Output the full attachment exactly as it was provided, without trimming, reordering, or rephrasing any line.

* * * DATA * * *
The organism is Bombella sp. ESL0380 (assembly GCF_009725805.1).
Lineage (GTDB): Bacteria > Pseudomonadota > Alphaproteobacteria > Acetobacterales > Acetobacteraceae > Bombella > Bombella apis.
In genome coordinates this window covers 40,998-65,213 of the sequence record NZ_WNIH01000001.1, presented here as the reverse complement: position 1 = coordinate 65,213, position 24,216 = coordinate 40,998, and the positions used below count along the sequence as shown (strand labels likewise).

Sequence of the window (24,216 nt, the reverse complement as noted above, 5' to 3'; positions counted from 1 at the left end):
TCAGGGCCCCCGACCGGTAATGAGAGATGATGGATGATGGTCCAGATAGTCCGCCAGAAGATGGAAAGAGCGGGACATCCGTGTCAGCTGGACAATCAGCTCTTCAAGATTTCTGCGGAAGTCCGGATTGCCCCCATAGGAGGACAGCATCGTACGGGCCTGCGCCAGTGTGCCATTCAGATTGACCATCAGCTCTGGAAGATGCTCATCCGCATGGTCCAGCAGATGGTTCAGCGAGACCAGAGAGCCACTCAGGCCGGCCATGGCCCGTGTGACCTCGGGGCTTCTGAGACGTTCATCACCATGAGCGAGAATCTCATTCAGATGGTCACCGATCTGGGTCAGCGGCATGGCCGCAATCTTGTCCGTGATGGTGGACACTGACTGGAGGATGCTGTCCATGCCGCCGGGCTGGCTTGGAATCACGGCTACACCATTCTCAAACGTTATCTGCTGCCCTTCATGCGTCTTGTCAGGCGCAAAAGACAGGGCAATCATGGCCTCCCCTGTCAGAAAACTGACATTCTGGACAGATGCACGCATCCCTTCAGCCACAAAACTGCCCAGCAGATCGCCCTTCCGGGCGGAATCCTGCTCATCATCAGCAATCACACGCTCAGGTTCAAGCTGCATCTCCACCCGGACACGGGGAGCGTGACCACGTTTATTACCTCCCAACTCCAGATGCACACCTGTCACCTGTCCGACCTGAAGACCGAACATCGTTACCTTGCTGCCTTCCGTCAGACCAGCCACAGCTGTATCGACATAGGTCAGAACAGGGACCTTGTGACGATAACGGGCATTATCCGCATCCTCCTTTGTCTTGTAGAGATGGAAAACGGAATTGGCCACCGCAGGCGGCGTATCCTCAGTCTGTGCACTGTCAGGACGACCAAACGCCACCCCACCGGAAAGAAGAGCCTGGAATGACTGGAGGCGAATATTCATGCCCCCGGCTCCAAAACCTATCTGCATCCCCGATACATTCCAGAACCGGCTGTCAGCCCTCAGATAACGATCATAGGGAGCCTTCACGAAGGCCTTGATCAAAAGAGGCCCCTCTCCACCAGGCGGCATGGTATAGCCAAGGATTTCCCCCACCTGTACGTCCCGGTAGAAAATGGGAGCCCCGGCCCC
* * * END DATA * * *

The organism is Bombella sp. ESL0380 (assembly GCF_009725805.1).
Lineage (GTDB): Bacteria > Pseudomonadota > Alphaproteobacteria > Acetobacterales > Acetobacteraceae > Bombella > Bombella apis.
In genome coordinates this window covers 40,998-65,213 of the sequence record NZ_WNIH01000001.1, presented here as the reverse complement: position 1 = coordinate 65,213, position 24,216 = coordinate 40,998, and the positions used below count along the sequence as shown (strand labels likewise).

Sequence of the window (24,216 nt, the reverse complement as noted above, 5' to 3'; positions counted from 1 at the left end):
TCAGGGCCCCCGACCGGTAATGAGAGATGATGGATGATGGTCCAGATAGTCCGCCAGAAGATGGAAAGAGCGGGACATCCGTGTCAGCTGGACAATCAGCTCTTCAAGATTTCTGCGGAAGTCCGGATTGCCCCCATAGGAGGACAGCATCGTACGGGCCTGCGCCAGTGTGCCATTCAGATTGACCATCAGCTCTGGAAGATGCTCATCCGCATGGTCCAGCAGATGGTTCAGCGAGACCAGAGAGCCACTCAGGCCGGCCATGGCCCGTGTGACCTCGGGGCTTCTGAGACGTTCATCACCATGAGCGAGAATCTCATTCAGATGGTCACCGATCTGGGTCAGCGGCATGGCCGCAATCTTGTCCGTGATGGTGGACACTGACTGGAGGATGCTGTCCATGCCGCCGGGCTGGCTTGGAATCACGGCTACACCATTCTCAAACGTTATCTGCTGCCCTTCATGCGTCTTGTCAGGCGCAAAAGACAGGGCAATCATGGCCTCCCCTGTCAGAAAACTGACATTCTGGACAGATGCACGCATCCCTTCAGCCACAAAACTGCCCAGCAGATCGCCCTTCCGGGCGGAATCCTGCTCATCATCAGCAATCACACGCTCAGGTTCAAGCTGCATCTCCACCCGGACACGGGGAGCGTGACCACGTTTATTACCTCCCAACTCCAGATGCACACCTGTCACCTGTCCGACCTGAAGACCGAACATCGTTACCTTGCTGCCTTCCGTCAGACCAGCCACAGCTGTATCGACATAGGTCAGAACAGGGACCTTGTGACGATAACGGGCATTATCCGCATCCTCCTTTGTCTTGTAGAGATGGAAAACGGAATTGGCCACCGCAGGCGGCGTATCCTCAGTCTGTGCACTGTCAGGACGACCAAACGCCACCCCACCGGAAAGAAGAGCCTGGAATGACTGGAGGCGAATATTCATGCCCCCGGCTCCAAAACCTATCTGCATCCCCGATACATTCCAGAACCGGCTGTCAGCCCTCAGATAACGATCATAGGGAGCCTTCACGAAGGCCTTGATCAAAAGAGGCCCCTCTCCACCAGGCGGCATGGTATAGCCAAGGATTTCCCCCACCTGTACGTCCCGGTAGAAAATGGGAGCCCCGGCCCC